The course construction began in 1987 at the heavily wooded 218-acre site featuring meadowlands, a large bluff cutting across the entire tract, and Eagle Creek winding through the property. "We didn't move a lot of earth but built the course using the existing landscape," said Smyers. Dr. Leer desired his course to be so challenging and dramatic that it would attract a membership of top players from around the country. 

Soon after its opening in 1989, Wolf Run received high praise from some of golf's greatest players and the course acquired a reputation for being too tough for the average golfer. After touring the course for the first time, Gary Player said, "Wolf Run is the best new course I've seen in twenty years." Nick Faldo played the course and told Smyers that Wolf Run had more variety than any course he'd ever seen. Faldo stated holes twelve through fifteen were "the most demanding yet fairest of any golf course I've ever seen." By years end, Wolf Run acquired a course rating of 74.3 and a slope of 151 from the back tees, which resulted in being considered among the toughest courses in the country.

The golf course is as diverse as its scenery, yet tests every facet of the player's ability. With narrow fairways and firm, fast greens surrounded by dramatic and strategic bunkering, players quickly realize that all the shots are required to play Wolf Run. Wolf Run's par three holes require intense strategy and range from a short, downhill shot of 132 yards to a small green that boarders Eagle Creek to another that requires the player to carry his tee shot more than 230 yards from a severe drop off to a green heavily surrounded by deep bunkers. Many of the par four holes demand long drives and carefully carved approaches to small targets, while others require precision in order for the player to find the best angle to attack the pin. Holes three, ten, and seventeen make up the par fives and are as beautiful, yet as challenging as any in America. As a result, Wolf Run is a thinking man's course, where a player at the top of his game would be offered strategic and at times heroic options on every hole.

Through the years, the course has been modified to take out some of the bite that the original design presented. However, the course is still quite demanding with a current course rating of 74.2 and a slope of 143. In 2003, Smyers renovated the course, which entailed the lengthening of several tees, the addition of several new bunkers to recreate the original design of certain holes, and finally the redesign of the 13th green.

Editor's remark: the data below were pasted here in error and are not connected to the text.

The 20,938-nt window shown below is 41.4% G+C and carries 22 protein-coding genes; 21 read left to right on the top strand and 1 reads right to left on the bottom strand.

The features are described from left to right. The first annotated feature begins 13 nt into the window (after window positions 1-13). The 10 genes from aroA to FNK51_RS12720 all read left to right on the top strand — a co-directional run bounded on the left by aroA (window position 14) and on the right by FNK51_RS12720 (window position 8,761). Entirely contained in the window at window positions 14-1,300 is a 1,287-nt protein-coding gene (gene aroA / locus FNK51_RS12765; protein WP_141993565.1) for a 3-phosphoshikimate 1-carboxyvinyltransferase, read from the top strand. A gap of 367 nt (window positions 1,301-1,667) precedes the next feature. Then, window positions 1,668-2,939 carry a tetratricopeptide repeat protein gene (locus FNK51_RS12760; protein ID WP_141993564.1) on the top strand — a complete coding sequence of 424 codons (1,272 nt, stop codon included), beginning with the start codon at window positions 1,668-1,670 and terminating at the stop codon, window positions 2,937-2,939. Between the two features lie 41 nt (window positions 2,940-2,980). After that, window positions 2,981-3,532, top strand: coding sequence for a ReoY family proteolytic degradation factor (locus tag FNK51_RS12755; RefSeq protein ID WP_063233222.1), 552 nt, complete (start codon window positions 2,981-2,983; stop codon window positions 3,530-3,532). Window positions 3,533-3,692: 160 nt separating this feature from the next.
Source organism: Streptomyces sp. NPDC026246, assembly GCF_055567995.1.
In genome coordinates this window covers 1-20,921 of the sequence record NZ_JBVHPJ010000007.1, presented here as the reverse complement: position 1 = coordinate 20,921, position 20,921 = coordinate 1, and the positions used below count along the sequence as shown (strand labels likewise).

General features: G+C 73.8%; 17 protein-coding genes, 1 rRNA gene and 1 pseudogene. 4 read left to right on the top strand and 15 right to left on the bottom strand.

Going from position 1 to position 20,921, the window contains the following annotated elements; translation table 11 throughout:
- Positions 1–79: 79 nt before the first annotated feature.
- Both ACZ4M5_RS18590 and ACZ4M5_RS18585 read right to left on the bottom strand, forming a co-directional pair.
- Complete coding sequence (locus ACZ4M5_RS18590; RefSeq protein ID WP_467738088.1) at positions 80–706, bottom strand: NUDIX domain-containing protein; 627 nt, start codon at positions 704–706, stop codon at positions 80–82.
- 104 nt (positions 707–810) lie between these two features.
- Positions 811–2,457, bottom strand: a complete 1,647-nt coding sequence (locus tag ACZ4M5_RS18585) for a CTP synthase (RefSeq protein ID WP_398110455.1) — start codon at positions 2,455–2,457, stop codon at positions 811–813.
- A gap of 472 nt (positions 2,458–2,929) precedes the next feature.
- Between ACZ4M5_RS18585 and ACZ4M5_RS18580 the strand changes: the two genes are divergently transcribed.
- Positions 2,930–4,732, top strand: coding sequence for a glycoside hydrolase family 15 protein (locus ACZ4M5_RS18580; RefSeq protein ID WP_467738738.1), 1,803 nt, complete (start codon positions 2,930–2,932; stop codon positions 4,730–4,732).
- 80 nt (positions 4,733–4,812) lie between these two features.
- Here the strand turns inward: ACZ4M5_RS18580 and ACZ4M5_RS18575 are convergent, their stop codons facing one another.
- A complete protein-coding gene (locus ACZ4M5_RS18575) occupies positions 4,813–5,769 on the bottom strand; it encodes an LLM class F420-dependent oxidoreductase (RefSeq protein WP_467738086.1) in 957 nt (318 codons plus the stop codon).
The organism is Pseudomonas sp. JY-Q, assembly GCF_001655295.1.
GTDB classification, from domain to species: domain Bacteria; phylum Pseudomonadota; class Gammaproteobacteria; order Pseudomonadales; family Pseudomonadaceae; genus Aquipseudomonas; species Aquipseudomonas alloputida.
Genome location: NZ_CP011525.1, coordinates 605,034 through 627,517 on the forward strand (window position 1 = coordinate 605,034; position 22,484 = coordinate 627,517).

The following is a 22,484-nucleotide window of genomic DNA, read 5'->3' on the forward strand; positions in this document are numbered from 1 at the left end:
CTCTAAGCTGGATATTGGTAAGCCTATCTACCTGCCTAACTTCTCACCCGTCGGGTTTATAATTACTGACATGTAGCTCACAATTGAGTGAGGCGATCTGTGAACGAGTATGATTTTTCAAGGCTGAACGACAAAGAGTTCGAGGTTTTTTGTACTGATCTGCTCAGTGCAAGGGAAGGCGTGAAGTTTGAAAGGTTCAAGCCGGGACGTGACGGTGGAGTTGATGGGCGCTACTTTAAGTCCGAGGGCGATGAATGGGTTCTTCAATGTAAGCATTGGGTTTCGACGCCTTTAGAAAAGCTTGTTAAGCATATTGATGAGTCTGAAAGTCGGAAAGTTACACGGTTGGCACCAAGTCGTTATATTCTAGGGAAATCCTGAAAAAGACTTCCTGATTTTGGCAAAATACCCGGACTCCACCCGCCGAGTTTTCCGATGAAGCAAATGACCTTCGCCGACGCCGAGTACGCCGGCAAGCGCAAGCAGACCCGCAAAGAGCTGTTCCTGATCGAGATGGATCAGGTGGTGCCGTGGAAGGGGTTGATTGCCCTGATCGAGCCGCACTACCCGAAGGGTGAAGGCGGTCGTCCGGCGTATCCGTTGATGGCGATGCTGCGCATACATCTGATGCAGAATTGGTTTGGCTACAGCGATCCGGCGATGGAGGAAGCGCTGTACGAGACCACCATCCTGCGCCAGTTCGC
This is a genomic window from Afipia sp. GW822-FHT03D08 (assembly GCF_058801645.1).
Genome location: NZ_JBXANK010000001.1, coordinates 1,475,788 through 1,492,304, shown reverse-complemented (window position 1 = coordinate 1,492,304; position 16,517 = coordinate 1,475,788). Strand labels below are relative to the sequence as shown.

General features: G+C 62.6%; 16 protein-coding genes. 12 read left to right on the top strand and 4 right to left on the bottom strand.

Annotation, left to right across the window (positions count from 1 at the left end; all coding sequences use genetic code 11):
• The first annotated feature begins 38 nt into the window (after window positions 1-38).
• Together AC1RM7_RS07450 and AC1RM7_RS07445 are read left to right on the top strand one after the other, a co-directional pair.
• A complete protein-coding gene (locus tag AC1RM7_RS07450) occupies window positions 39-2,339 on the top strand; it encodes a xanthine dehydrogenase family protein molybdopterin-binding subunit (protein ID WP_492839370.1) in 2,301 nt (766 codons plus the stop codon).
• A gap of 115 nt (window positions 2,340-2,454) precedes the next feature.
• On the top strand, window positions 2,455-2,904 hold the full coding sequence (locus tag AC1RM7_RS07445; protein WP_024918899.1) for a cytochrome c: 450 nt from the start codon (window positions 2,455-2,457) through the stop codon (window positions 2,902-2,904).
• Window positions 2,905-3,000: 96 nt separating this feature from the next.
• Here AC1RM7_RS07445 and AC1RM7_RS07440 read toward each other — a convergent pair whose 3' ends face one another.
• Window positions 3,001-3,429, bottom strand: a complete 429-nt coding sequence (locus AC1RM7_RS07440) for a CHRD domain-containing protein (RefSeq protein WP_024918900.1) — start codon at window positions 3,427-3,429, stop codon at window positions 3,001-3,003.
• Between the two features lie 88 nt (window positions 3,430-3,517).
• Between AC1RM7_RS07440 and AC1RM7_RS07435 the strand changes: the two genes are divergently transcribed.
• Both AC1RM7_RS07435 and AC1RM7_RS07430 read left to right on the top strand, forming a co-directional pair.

Wolf Run is one of the Midwest's best kept secrets. There are few places that offer beauty and uniqueness while testing the player to his highest capabilities. Wolf Run is as finely balanced and strategically sound as it is challenging, which has lead to several awards and praise from the golfing community. Wolf Run is currently occupying the #18 position in Golfweek's America's 100 Best Modern Courses. -- Courtesy of Wolf Run Golf Club

Tuesday, May 10, 2011

Andrew Yun named to the All-Pac 10 first team by conference coaches

click to enlarge

The following article appeared on the website - honoring Andrew Yun as an All-Pac 10 first team performer for his great 2010-11 season.  

Andrew is currently ranked #2 by Golf Week/Sagarin --- --- among all collegiate golfers behind only Peter Uihlein of Oklahoma State, and ahead of the Pac 10 player of the year, Patrick Cantlay of UCLA.  

Andrew has a stroke average of 70.6, about 3 strokes lower than any other Stanford player this season, and he has one win and 7 top 10 finishes with a low round of 64.  He finished 4th in the recent Pac 10 championship held at Stanford.  See Andrew's summary results --- ---  this year along with the rest of Stanford's players.

May 9, 2011

STANFORD, Calif. - Stanford's Andrew Yun was named to the 2011 All-Pac-10 Men's Golf Team on Monday, as selected in a vote of the conference coaches.

Yun, who has seven Top 5 finishes amonmg his 10 starts this season, including his first intercollegiate title, was Stanford's lone representative on the all-conference team.

Patrick Cantlay of UCLA was named the Pac-10 Men's Golfer of the Year and Pac-10 Freshman of the Year, while UCLA's Derek Freeman was tabbed Pac-10 Coach of the Year.

Other first team honorees included Gregor Main of UCLA, Daniel Miernicki of Oregon, Alex Moore of Oregon State, Scott Pinckney of Arizona State, Martin Trainer of USC, Pontus Widegren of UCLA and Chris Williams of Washington.

Heading up the second team were Stephen Hale, Max Homa and Eric Mina of Cal, Charlie Hughes of Washington, Jeffrey Kang and Steve Lim of USC, Tarquin MacManus of Arizona and Andrew Vijarro of Oregon.

Ben An (Cal), Philip Francis (Arizona state) and T.J. Vogel (USC) landed honorable mention honors. 

Friday, May 6, 2011

A look ahead --- update on the Incoming Freshmen: Rodgers, Grimes & Puyat

Patrick Rodgers
Here's a review of Stanford's three incoming freshman for the 2011-12 season.  The three are Patrick Rodgers of Indiana, Patrick Grimes of Northern California and Marcel Puyat of Southern California (by way of the Philipines).